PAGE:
Biochemistry, Department of


Date of this Version



THE JOURNAL OF BIOLOGICAL CHEMISTRY VOL. 285, NO. 26, pp. 19833–19841, June 25, 2010

DOI 10.1074/jbc.M110.124230


© 2010 by The American Society for Biochemistry and Molecular Biology, Inc.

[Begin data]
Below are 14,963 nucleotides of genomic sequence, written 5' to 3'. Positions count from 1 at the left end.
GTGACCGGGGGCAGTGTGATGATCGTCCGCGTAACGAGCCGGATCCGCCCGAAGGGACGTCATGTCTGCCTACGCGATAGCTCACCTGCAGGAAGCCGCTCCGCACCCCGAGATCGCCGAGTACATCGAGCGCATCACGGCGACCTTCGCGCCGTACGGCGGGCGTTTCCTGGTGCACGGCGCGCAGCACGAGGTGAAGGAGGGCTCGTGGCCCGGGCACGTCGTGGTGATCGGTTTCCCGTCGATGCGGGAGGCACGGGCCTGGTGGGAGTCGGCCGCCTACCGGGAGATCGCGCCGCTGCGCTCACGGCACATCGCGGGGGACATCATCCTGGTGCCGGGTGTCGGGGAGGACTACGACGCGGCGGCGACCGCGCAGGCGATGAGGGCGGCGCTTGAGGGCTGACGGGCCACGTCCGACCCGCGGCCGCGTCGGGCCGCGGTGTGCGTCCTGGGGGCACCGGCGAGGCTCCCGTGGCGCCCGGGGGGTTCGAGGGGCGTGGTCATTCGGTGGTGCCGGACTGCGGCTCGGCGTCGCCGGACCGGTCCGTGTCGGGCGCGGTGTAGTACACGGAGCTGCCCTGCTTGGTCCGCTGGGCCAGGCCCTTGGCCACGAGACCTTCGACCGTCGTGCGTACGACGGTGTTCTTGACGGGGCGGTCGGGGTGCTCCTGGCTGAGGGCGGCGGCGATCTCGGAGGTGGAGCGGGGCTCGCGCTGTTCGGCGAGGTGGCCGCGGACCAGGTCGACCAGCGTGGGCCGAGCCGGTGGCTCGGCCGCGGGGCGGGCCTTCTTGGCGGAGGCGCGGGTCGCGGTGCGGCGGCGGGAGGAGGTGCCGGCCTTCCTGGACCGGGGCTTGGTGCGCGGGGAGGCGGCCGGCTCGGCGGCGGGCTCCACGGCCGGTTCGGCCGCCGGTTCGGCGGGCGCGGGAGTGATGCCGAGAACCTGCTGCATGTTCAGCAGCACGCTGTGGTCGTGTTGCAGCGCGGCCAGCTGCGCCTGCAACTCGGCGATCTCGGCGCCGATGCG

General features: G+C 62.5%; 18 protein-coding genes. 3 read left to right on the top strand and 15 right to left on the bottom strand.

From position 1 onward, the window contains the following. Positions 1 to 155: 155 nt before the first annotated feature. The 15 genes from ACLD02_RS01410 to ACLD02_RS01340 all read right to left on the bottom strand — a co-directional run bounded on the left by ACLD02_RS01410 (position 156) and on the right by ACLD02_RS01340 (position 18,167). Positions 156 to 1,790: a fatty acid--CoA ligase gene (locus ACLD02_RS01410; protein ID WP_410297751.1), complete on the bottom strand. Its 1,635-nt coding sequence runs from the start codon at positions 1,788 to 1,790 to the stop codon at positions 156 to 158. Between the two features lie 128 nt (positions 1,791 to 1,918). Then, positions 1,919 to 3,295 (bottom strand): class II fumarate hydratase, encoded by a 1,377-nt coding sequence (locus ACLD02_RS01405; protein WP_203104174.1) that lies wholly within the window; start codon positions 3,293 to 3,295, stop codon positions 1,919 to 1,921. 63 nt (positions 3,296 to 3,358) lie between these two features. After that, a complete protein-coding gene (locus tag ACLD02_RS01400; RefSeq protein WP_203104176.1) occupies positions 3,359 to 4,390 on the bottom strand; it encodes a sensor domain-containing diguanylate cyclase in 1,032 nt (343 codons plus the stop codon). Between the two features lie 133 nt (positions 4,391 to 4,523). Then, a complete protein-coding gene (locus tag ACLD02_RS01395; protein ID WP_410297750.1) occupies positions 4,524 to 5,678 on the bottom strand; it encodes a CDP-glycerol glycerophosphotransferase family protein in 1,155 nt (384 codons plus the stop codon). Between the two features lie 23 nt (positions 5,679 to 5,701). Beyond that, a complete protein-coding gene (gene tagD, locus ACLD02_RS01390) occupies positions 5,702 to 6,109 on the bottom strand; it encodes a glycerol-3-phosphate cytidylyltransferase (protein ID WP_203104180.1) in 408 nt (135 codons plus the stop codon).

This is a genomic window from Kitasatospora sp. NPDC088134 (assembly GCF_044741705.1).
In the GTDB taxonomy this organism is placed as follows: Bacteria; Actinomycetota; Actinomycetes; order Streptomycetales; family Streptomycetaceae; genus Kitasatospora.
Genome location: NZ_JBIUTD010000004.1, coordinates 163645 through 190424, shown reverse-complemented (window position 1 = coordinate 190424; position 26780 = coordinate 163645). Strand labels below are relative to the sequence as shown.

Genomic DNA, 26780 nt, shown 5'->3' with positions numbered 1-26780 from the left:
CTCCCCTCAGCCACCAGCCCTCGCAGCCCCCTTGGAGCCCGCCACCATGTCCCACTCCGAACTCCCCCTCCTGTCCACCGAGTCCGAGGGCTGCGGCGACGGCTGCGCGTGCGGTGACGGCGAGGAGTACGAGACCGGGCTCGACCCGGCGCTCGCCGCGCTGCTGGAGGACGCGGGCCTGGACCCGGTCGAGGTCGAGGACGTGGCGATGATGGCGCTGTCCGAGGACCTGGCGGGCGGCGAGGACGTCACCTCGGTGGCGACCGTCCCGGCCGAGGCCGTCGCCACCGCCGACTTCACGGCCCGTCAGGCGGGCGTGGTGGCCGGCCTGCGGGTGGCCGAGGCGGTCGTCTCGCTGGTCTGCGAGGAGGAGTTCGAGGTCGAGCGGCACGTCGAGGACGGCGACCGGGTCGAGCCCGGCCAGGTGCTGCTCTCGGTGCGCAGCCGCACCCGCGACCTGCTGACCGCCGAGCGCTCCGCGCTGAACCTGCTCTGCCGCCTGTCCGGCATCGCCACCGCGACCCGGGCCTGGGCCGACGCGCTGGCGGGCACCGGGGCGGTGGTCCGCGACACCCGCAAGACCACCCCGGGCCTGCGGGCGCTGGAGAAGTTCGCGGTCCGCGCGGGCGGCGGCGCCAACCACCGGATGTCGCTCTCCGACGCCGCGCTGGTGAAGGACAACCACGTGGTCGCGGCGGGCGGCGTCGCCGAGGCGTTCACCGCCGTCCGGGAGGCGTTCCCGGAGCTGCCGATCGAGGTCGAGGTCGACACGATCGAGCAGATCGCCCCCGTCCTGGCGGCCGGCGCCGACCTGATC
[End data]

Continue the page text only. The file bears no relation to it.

There has been much interest in the chloroplast-encoded large subunit of ribulose-1,5-bisphosphate carboxylase/oxygenase (Rubisco) as a target for engineering an increase in net CO2 fixation in photosynthesis. Improvements in the enzyme would lead to an increase in the production of food, fiber, and renewable energy. Although the large subunit contains the active site, a family of rbcS nuclear genes encodes the Rubisco small subunits, which can also influence the carboxylation catalytic efficiency and CO2/O2 specificity of the enzyme. To further define the role of the small subunit in Rubisco function, small subunits from spinach, Arabidopsis, and sunflower were assembled with algal large subunits by transformation of a Chlamydomonas reinhardtii mutant that lacks the rbcS gene family. Foreign rbcS cDNAs were successfully expressed in Chlamydomonas by fusing them to a Chlamydomonas rbcS transit peptide sequence engineered to contain rbcS introns. Although plant Rubisco generally has greater CO2/O2 specificity but a lower carboxylation Vmax than Chlamydomonas Rubisco, the hybrid enzymes have 3–11% increases inCO2/O2 specificity and retain near normal Vmax values. Thus, small subunits may make a significant contribution to the overall catalytic performance of Rubisco. Despite having normal amounts of catalytically proficient Rubisco, the hybrid mutant strains display reduced levels of photosynthetic growth and lack chloroplast pyrenoids. It appears that small subunits contain the structural elements responsible for targeting Rubisco to the algal pyrenoid, which is the site where CO2 is concentrated for optimal photosynthesis.